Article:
Forum for Science, Industry and Business

Sponsored by:     3M 
Search our Site:

 

‘Mini-Cellulose’ Molecule Unlocks Chemistry of Biofuel

20.02.2012
A team of chemical engineers at the University of Massachusetts Amherst has discovered a small molecule that behaves the same as cellulose when it is converted to biofuel.

Studying this ‘mini-cellulose’ molecule reveals for the first time the chemical reactions that take place in wood and prairie grasses during high-temperature conversion to biofuel. The new technical discovery was reported in the January 2012 issue of the journal Energy & Environmental Science and highlighted in Nature Chemistry.

The “mini-cellulose” molecule, called á-cyclodextrin, solves one of the major roadblocks confronting high-temperature biofuels processes such as pyrolysis or gasification. The complex chemical reactions that take place as wood is rapidly heated and breaks down to vapors are unknown. And current technology doesn’t allow the use of computer models to track the chemical reactions taking place, because the molecules in wood are too large and the reactions far too complicated.

Paul Dauenhauer, assistant professor of chemical engineering and leader of the UMass Amherst research team, says the breakthrough achieved by studying the smaller surrogate molecule opens up the possibility of using computer simulations to study biomass. He says, “We calculated that it would take about 10,000 years to simulate the chemical reactions in real cellulose. The same biofuel reactions with ‘mini-cellulose’ can be done in a month!”

Already his team has used insight from studying the “mini-cellulose” to make significant progress in understanding wood chemistry, Dauenhauer says. Using the faster computer simulations, they can track the conversion of wood all the way to the chemical vapor products. These reactions include creating furans, molecules that are important for the production of biofuels.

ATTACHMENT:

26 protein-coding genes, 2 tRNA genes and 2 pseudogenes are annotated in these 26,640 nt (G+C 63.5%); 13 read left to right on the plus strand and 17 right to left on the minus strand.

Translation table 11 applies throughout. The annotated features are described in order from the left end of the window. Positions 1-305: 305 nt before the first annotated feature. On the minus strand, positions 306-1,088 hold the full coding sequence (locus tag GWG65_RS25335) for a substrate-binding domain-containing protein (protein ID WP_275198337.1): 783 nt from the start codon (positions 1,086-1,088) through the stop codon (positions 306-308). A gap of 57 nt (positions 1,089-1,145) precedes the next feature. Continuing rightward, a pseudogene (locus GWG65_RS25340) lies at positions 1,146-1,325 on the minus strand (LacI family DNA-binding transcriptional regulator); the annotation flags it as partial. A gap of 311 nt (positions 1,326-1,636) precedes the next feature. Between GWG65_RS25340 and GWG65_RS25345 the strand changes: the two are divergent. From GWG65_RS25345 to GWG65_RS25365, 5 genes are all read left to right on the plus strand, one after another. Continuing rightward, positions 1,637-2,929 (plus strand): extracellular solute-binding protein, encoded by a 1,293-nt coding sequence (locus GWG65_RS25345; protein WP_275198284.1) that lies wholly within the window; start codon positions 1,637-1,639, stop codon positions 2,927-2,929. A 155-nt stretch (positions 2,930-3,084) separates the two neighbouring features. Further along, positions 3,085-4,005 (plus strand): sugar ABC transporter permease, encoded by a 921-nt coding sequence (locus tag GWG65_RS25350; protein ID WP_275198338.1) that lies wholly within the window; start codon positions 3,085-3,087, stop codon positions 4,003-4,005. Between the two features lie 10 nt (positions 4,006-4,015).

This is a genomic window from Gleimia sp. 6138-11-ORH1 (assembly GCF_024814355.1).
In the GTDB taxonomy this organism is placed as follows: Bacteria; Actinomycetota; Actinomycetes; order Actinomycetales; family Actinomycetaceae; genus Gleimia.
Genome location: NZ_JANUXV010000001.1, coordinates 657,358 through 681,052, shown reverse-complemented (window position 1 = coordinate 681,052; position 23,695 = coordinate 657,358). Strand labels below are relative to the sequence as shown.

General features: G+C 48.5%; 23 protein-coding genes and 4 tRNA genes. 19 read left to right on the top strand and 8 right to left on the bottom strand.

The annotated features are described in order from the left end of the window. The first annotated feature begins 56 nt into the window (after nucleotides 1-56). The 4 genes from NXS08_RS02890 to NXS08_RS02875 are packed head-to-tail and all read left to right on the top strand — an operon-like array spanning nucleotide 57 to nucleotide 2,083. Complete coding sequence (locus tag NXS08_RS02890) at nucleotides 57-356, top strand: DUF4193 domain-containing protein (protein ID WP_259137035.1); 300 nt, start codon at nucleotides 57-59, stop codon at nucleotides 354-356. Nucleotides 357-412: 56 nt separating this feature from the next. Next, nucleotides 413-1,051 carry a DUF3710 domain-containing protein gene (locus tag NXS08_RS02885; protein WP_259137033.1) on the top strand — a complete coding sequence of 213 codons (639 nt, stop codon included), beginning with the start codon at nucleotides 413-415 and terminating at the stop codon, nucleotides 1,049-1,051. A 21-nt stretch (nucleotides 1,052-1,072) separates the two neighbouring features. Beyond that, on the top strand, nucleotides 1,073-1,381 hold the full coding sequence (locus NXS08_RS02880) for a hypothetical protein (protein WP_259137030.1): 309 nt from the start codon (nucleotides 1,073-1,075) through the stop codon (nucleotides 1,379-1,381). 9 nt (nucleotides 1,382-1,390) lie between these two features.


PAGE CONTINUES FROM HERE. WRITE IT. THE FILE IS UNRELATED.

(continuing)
The discovered reactions occurring within wood will serve as the basis for designing advanced biofuel reactors, Dauenhauer says. By creating reaction models of wood conversion, the scientists can design biomass reactors to optimize the specific reactions that are ideal for production of biofuels. For biofuels production, “We want to maximize our new pathway to produce furans and minimize the formation of gases such as CO2,” says Dauenhauer.

The discovery of “mini-cellulose” was enabled by a new experimental technique for studying high-temperature biomass chemistry called “thin-film pyrolysis.” It involves creating sheets of cellulose, which makes up 60 percent of wood biomass, that are very thin, just a few microns thick. When the sheets are very rapidly heated at over one million degrees Celsius per minute, they create volatile chemicals which are the precursors of biofuel.

Dauenhauer joined the university in 2009 and conducts his research as part of the Catalysis Center for Energy Innovation in collaboration with the University of Delaware and funded by the U.S. Department of Energy (DOE). His research team includes Professor Dion Vlachos and graduate students Matt Mettler, Alex Paulsen and Samir Mushrif.

Dauenhauer has received several high-profile grants in the past year. In May 2011, he awarded a five-year, $800,000 Early Career Award in Basic Energy Sciences from the DOE. The grant provides support for his research on understanding the catalysts that control the process of breaking down plant matter into chemicals and fuel byproducts.

In February 2011, he was awarded a one-year, $80,000 grant from the National Science Foundation to conduct basic research on pyrolysis. Additionally in 2011, he was awarded a three-year Young Faculty Award from the 3M Corporation.

Paul Dauenhauer | Newswise Science News
Further information:
http://www.umass.edu

More articles from Life Sciences:

nachricht What the world's tiniest 'monster truck' reveals
23.08.2017 | American Chemical Society